Courts letting dangerous foreign criminals stay on in the UK

      An investigation has revealed uncovered scores of cases where offenders from overseas, including killers and sex attackers, have been able to stay on in Britain despite strenuous attempts by the Government to deport them, reports The Telegraph. Criminals have reportedly been using the 1998 Human Rights Act to avoid being sent back to their homelands – despite a pledge by Prime Minister Gordon Brown to remove any foreigner who breaks the law. In cases thought to have cost the taxpayer hundreds of thousands of pounds, immigration judges have overturned attempts by the Home Office to remove at least 50 foreign criminals from the country in the past 12 months, after lawyers argued that deporting them would breach their human rights. In July 2007, shortly after becoming prime minister, Brown told foreign nationals to "play by the rules or face the consequences", warning: "If you commit a crime you will be deported from our country." Yet in several cases, criminals were allowed to remain in the UK despite courts acknowledging that they pose a danger to the public. The 50 cases, which were all rigorously opposed by the Home Office in court, include 15 criminals with convictions for violent crime, four sex offenders and 13 with drug convictions. The total is likely to represent only the tip of the iceberg because they were all heard at the second tier of appeal, and many more criminals could have won the right to remain here at the lower level. Official figures are not available, according to the Home Office and the courts.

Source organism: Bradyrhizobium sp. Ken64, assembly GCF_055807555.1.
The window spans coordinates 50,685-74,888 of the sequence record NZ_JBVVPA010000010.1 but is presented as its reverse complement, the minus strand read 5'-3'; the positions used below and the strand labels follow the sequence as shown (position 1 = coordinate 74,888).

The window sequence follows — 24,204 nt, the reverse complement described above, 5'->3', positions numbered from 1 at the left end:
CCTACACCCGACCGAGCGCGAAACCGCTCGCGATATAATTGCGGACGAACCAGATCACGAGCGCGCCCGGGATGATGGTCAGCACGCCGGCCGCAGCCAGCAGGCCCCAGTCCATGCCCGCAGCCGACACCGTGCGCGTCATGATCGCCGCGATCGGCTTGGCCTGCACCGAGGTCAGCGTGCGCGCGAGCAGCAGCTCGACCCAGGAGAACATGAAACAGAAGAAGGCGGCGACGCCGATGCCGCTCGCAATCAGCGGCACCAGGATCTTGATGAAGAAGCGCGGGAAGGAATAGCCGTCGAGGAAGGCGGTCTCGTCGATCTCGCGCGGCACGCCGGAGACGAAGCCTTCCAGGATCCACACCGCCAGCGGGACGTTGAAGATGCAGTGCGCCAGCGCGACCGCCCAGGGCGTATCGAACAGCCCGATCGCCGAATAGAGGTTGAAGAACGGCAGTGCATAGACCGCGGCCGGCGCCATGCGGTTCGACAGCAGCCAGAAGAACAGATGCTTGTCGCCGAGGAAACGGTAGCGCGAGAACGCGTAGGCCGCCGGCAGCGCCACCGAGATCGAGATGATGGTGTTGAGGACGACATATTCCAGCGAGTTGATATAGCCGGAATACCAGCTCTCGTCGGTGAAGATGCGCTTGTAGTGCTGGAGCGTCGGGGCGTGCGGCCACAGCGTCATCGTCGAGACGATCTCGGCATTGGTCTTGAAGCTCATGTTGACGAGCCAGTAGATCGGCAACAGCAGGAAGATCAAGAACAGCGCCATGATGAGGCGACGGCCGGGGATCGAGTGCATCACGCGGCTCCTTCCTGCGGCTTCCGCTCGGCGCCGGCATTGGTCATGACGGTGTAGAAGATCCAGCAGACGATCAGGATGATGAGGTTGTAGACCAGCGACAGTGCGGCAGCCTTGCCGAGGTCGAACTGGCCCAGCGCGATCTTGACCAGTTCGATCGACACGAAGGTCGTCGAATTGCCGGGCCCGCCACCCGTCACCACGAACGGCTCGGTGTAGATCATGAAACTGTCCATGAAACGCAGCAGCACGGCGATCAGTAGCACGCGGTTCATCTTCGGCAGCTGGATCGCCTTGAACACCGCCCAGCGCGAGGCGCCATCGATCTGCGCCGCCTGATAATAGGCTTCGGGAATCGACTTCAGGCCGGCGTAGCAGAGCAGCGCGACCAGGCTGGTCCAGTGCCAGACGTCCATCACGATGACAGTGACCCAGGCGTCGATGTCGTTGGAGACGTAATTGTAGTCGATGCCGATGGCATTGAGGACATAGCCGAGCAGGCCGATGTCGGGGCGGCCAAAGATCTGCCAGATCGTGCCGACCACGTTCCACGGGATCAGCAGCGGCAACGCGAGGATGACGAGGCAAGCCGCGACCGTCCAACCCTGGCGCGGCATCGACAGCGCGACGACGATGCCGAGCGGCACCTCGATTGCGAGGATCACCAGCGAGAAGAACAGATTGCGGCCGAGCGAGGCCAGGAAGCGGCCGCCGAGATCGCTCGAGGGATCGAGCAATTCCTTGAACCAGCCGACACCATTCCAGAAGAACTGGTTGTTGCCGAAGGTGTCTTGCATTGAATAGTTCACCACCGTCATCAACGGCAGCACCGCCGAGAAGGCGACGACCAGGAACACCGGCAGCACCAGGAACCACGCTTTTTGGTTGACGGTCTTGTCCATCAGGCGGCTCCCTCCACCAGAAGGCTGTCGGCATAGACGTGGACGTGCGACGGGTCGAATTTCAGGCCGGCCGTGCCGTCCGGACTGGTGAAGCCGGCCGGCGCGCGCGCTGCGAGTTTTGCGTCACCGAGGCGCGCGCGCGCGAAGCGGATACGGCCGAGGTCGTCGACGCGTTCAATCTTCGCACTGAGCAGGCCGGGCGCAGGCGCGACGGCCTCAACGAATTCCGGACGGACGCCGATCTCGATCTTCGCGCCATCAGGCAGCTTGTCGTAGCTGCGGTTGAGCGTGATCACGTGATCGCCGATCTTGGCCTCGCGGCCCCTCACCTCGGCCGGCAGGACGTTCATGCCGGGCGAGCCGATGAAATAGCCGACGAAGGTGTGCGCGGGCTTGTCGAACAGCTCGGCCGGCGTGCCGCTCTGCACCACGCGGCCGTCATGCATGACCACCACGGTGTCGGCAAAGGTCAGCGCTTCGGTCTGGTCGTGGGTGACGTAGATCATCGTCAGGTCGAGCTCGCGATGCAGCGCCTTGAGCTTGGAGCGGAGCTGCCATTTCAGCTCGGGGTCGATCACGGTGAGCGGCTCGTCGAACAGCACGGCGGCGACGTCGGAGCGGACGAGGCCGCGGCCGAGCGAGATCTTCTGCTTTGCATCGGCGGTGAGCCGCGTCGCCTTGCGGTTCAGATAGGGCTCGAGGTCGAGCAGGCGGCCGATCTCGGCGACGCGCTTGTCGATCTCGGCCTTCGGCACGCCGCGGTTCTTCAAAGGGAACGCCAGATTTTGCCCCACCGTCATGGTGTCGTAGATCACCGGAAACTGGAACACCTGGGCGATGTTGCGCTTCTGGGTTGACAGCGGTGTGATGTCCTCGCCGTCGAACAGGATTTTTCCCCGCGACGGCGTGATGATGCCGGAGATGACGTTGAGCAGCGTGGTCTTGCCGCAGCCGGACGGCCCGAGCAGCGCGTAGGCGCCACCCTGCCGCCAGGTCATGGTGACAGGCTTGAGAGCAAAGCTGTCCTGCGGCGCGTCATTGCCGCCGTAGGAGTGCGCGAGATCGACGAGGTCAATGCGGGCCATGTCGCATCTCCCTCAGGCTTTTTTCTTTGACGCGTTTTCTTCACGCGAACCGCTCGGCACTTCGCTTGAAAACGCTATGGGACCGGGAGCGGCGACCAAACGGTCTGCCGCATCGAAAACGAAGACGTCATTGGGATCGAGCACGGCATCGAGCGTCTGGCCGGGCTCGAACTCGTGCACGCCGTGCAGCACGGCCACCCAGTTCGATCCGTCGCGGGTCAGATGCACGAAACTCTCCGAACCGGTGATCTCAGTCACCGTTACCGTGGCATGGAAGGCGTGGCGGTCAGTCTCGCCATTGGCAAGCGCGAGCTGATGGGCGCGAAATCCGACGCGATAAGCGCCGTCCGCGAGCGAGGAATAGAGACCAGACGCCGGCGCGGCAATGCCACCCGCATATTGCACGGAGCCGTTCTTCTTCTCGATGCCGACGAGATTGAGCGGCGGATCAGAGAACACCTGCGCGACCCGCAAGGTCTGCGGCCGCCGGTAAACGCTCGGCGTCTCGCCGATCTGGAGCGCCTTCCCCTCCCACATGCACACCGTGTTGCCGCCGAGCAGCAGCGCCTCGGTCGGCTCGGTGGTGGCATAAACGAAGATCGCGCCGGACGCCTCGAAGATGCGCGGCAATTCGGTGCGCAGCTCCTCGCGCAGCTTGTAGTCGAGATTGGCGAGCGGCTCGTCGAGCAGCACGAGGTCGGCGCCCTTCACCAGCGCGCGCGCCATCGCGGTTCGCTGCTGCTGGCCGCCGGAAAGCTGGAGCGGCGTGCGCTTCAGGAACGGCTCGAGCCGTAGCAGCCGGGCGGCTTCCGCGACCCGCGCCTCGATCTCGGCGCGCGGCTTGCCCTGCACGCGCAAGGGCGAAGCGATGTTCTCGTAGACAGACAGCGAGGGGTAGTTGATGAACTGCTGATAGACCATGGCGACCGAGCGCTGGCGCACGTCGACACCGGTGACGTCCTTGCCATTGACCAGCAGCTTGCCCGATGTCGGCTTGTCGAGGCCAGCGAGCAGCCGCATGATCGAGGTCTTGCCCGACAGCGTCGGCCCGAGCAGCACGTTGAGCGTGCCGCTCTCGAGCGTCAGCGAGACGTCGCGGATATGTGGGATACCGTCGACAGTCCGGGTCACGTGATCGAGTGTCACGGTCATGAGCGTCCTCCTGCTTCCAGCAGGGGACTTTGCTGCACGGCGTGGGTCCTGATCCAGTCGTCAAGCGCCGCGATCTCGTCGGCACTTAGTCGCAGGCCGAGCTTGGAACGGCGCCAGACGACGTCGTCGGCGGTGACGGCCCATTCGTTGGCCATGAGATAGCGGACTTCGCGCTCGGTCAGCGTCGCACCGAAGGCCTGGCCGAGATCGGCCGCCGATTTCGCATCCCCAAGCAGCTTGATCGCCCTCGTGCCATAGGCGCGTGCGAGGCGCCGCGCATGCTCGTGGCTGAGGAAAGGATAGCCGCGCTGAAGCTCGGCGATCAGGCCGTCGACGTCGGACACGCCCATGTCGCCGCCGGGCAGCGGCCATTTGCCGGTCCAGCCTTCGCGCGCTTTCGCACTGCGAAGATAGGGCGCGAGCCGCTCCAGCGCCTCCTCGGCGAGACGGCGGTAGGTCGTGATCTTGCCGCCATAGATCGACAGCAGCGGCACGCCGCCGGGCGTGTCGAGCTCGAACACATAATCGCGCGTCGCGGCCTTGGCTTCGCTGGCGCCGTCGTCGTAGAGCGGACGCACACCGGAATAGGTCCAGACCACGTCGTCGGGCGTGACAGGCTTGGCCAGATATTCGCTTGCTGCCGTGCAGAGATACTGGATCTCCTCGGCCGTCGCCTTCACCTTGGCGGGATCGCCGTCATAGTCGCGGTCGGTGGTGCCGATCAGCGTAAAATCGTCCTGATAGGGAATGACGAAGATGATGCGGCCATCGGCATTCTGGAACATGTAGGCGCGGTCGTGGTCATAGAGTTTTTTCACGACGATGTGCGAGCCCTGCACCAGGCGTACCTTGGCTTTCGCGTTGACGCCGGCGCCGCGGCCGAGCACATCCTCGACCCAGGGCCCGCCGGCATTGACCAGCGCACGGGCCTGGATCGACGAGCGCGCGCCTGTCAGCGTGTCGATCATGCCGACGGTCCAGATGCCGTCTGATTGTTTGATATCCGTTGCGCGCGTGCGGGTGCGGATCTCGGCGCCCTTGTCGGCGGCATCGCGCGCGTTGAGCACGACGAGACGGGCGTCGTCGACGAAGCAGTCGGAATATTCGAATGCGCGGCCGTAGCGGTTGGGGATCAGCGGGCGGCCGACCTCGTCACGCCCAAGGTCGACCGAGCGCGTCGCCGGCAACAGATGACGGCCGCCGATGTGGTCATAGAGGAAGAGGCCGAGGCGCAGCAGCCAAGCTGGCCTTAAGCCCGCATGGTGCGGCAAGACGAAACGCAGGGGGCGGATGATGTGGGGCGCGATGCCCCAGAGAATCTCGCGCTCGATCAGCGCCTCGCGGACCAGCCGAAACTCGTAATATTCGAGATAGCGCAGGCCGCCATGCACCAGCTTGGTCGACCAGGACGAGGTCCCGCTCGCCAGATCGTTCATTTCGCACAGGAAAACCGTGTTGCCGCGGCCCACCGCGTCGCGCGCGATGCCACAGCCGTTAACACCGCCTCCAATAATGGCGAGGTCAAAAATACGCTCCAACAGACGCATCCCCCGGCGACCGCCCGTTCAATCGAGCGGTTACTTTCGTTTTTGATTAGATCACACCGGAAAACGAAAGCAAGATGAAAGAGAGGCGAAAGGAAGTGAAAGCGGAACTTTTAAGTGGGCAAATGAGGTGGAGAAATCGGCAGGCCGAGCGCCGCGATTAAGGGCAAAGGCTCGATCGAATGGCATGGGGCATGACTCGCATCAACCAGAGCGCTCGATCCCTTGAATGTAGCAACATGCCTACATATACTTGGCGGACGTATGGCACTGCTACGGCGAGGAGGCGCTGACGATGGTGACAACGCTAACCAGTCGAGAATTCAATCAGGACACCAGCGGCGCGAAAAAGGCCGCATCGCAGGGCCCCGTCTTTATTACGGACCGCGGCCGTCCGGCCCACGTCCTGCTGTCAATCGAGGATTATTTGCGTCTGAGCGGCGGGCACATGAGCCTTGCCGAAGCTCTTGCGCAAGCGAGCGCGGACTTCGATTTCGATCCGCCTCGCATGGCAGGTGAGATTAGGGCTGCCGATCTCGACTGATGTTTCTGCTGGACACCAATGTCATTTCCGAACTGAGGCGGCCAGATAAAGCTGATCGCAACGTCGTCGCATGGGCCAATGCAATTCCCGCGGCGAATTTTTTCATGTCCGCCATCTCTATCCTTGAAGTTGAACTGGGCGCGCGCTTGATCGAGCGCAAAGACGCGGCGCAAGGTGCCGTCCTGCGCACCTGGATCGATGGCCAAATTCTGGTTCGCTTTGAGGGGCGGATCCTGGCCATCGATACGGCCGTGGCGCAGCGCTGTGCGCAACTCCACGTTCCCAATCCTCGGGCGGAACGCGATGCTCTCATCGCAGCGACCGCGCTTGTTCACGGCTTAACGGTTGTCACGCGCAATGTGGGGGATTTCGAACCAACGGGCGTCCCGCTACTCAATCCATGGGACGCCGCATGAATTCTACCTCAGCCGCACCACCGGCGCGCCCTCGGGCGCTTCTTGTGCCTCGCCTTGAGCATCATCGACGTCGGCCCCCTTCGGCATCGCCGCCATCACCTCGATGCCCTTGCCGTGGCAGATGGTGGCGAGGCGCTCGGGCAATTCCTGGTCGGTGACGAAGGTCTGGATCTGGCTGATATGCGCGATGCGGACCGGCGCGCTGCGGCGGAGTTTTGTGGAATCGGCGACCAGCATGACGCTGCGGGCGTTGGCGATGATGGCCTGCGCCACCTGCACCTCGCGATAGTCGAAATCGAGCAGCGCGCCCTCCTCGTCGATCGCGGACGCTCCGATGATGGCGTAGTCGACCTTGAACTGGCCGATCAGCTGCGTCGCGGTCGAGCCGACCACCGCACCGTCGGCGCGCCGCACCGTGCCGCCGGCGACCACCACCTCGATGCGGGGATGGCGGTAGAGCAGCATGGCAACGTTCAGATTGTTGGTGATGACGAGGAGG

Custom Search

Home    Contact Us
 Free contributions of articles and reports may be sent to
All Rights Reserved ©